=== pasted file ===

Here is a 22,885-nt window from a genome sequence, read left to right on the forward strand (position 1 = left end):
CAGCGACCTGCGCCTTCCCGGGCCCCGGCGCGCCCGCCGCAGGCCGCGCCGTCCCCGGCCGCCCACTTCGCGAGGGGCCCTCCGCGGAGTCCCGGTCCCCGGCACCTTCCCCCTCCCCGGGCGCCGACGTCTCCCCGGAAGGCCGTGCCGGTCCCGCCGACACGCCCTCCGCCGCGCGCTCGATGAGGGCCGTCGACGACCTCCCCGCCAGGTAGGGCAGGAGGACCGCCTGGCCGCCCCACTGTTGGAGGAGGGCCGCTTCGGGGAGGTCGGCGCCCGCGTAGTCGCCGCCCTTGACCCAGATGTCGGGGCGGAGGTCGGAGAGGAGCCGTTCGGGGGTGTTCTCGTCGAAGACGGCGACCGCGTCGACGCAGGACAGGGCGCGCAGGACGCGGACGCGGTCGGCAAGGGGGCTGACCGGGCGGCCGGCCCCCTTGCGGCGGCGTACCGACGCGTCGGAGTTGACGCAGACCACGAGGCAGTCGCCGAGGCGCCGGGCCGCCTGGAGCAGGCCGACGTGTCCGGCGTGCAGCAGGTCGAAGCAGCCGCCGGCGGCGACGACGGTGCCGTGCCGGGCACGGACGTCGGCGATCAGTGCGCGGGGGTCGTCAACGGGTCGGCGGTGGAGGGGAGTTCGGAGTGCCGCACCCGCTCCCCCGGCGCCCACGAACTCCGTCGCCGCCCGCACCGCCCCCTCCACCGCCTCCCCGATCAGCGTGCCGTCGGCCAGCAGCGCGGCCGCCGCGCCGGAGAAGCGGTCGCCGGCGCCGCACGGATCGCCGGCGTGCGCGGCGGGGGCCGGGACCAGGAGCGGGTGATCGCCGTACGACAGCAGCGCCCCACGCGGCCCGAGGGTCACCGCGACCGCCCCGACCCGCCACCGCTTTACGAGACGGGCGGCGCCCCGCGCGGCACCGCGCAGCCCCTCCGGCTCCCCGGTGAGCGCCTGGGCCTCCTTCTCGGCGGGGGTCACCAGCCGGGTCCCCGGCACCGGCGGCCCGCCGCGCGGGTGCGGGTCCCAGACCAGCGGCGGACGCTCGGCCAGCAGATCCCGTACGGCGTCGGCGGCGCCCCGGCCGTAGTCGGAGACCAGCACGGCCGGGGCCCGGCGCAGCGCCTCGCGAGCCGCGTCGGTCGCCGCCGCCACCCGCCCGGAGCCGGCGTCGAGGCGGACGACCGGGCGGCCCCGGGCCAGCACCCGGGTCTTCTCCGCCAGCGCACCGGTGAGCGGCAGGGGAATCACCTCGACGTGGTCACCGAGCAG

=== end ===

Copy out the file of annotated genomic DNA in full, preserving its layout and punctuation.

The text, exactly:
Here is a 22,885-nt window from a genome sequence, read left to right on the forward strand (position 1 = left end):
CAGCGACCTGCGCCTTCCCGGGCCCCGGCGCGCCCGCCGCAGGCCGCGCCGTCCCCGGCCGCCCACTTCGCGAGGGGCCCTCCGCGGAGTCCCGGTCCCCGGCACCTTCCCCCTCCCCGGGCGCCGACGTCTCCCCGGAAGGCCGTGCCGGTCCCGCCGACACGCCCTCCGCCGCGCGCTCGATGAGGGCCGTCGACGACCTCCCCGCCAGGTAGGGCAGGAGGACCGCCTGGCCGCCCCACTGTTGGAGGAGGGCCGCTTCGGGGAGGTCGGCGCCCGCGTAGTCGCCGCCCTTGACCCAGATGTCGGGGCGGAGGTCGGAGAGGAGCCGTTCGGGGGTGTTCTCGTCGAAGACGGCGACCGCGTCGACGCAGGACAGGGCGCGCAGGACGCGGACGCGGTCGGCAAGGGGGCTGACCGGGCGGCCGGCCCCCTTGCGGCGGCGTACCGACGCGTCGGAGTTGACGCAGACCACGAGGCAGTCGCCGAGGCGCCGGGCCGCCTGGAGCAGGCCGACGTGTCCGGCGTGCAGCAGGTCGAAGCAGCCGCCGGCGGCGACGACGGTGCCGTGCCGGGCACGGACGTCGGCGATCAGTGCGCGGGGGTCGTCAACGGGTCGGCGGTGGAGGGGAGTTCGGAGTGCCGCACCCGCTCCCCCGGCGCCCACGAACTCCGTCGCCGCCCGCACCGCCCCCTCCACCGCCTCCCCGATCAGCGTGCCGTCGGCCAGCAGCGCGGCCGCCGCGCCGGAGAAGCGGTCGCCGGCGCCGCACGGATCGCCGGCGTGCGCGGCGGGGGCCGGGACCAGGAGCGGGTGATCGCCGTACGACAGCAGCGCCCCACGCGGCCCGAGGGTCACCGCGACCGCCCCGACCCGCCACCGCTTTACGAGACGGGCGGCGCCCCGCGCGGCACCGCGCAGCCCCTCCGGCTCCCCGGTGAGCGCCTGGGCCTCCTTCTCGGCGGGGGTCACCAGCCGGGTCCCCGGCACCGGCGGCCCGCCGCGCGGGTGCGGGTCCCAGACCAGCGGCGGACGCTCGGCCAGCAGATCCCGTACGGCGTCGGCGGCGCCCCGGCCGTAGTCGGAGACCAGCACGGCCGGGGCCCGGCGCAGCGCCTCGCGAGCCGCGTCGGTCGCCGCCGCCACCCGCCCGGAGCCGGCGTCGAGGCGGACGACCGGGCGGCCCCGGGCCAGCACCCGGGTCTTCTCCGCCAGCGCACCGGTGAGCGGCAGGGGAATCACCTCGACGTGGTCACCGAGCAG